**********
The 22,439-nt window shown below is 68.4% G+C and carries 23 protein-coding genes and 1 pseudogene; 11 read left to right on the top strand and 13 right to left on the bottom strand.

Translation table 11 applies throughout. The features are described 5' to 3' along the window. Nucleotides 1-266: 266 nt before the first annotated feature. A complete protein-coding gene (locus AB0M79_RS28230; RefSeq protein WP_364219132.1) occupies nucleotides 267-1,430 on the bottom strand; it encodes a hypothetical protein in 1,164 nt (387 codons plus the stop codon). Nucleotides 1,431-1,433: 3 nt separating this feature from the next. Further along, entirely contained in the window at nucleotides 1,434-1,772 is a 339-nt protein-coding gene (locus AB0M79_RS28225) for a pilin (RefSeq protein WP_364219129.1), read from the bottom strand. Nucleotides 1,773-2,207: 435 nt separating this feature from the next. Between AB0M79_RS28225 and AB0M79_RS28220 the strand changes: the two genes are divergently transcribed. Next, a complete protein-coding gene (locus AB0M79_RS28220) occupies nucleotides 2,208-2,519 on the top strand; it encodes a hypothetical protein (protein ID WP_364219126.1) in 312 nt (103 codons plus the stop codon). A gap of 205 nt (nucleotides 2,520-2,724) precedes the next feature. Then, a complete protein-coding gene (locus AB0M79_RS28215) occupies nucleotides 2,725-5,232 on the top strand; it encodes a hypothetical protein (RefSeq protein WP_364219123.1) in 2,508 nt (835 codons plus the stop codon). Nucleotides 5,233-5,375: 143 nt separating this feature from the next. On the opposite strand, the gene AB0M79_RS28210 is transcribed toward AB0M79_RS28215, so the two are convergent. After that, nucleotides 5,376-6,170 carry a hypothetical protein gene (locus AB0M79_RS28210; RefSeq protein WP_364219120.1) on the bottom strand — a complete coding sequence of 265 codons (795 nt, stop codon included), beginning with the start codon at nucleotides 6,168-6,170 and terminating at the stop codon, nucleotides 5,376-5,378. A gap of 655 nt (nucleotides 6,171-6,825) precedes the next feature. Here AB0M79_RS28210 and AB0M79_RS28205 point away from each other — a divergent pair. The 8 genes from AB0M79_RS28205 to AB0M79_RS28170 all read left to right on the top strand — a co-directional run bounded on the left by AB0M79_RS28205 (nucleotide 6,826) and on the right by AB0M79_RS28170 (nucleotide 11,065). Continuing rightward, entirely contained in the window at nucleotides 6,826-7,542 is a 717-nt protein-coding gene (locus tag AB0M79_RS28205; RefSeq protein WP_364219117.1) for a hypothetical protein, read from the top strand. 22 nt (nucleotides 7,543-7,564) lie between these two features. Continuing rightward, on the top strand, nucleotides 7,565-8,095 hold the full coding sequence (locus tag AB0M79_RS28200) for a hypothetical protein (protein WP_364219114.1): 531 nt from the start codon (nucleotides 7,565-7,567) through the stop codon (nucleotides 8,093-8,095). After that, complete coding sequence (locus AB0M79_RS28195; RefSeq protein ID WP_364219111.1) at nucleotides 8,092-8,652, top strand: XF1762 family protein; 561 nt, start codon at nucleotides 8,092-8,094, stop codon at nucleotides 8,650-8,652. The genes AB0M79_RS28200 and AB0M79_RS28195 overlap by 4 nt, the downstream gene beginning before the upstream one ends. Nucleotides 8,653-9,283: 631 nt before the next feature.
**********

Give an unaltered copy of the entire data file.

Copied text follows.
The 22,439-nt window shown below is 68.4% G+C and carries 23 protein-coding genes and 1 pseudogene; 11 read left to right on the top strand and 13 right to left on the bottom strand.

Translation table 11 applies throughout. The features are described 5' to 3' along the window. Nucleotides 1-266: 266 nt before the first annotated feature. A complete protein-coding gene (locus AB0M79_RS28230; RefSeq protein WP_364219132.1) occupies nucleotides 267-1,430 on the bottom strand; it encodes a hypothetical protein in 1,164 nt (387 codons plus the stop codon). Nucleotides 1,431-1,433: 3 nt separating this feature from the next. Further along, entirely contained in the window at nucleotides 1,434-1,772 is a 339-nt protein-coding gene (locus AB0M79_RS28225) for a pilin (RefSeq protein WP_364219129.1), read from the bottom strand. Nucleotides 1,773-2,207: 435 nt separating this feature from the next. Between AB0M79_RS28225 and AB0M79_RS28220 the strand changes: the two genes are divergently transcribed. Next, a complete protein-coding gene (locus AB0M79_RS28220) occupies nucleotides 2,208-2,519 on the top strand; it encodes a hypothetical protein (protein ID WP_364219126.1) in 312 nt (103 codons plus the stop codon). A gap of 205 nt (nucleotides 2,520-2,724) precedes the next feature. Then, a complete protein-coding gene (locus AB0M79_RS28215) occupies nucleotides 2,725-5,232 on the top strand; it encodes a hypothetical protein (RefSeq protein WP_364219123.1) in 2,508 nt (835 codons plus the stop codon). Nucleotides 5,233-5,375: 143 nt separating this feature from the next. On the opposite strand, the gene AB0M79_RS28210 is transcribed toward AB0M79_RS28215, so the two are convergent. After that, nucleotides 5,376-6,170 carry a hypothetical protein gene (locus AB0M79_RS28210; RefSeq protein WP_364219120.1) on the bottom strand — a complete coding sequence of 265 codons (795 nt, stop codon included), beginning with the start codon at nucleotides 6,168-6,170 and terminating at the stop codon, nucleotides 5,376-5,378. A gap of 655 nt (nucleotides 6,171-6,825) precedes the next feature. Here AB0M79_RS28210 and AB0M79_RS28205 point away from each other — a divergent pair. The 8 genes from AB0M79_RS28205 to AB0M79_RS28170 all read left to right on the top strand — a co-directional run bounded on the left by AB0M79_RS28205 (nucleotide 6,826) and on the right by AB0M79_RS28170 (nucleotide 11,065). Continuing rightward, entirely contained in the window at nucleotides 6,826-7,542 is a 717-nt protein-coding gene (locus tag AB0M79_RS28205; RefSeq protein WP_364219117.1) for a hypothetical protein, read from the top strand. 22 nt (nucleotides 7,543-7,564) lie between these two features. Continuing rightward, on the top strand, nucleotides 7,565-8,095 hold the full coding sequence (locus tag AB0M79_RS28200) for a hypothetical protein (protein WP_364219114.1): 531 nt from the start codon (nucleotides 7,565-7,567) through the stop codon (nucleotides 8,093-8,095). After that, complete coding sequence (locus AB0M79_RS28195; RefSeq protein ID WP_364219111.1) at nucleotides 8,092-8,652, top strand: XF1762 family protein; 561 nt, start codon at nucleotides 8,092-8,094, stop codon at nucleotides 8,650-8,652. The genes AB0M79_RS28200 and AB0M79_RS28195 overlap by 4 nt, the downstream gene beginning before the upstream one ends. Nucleotides 8,653-9,283: 631 nt before the next feature.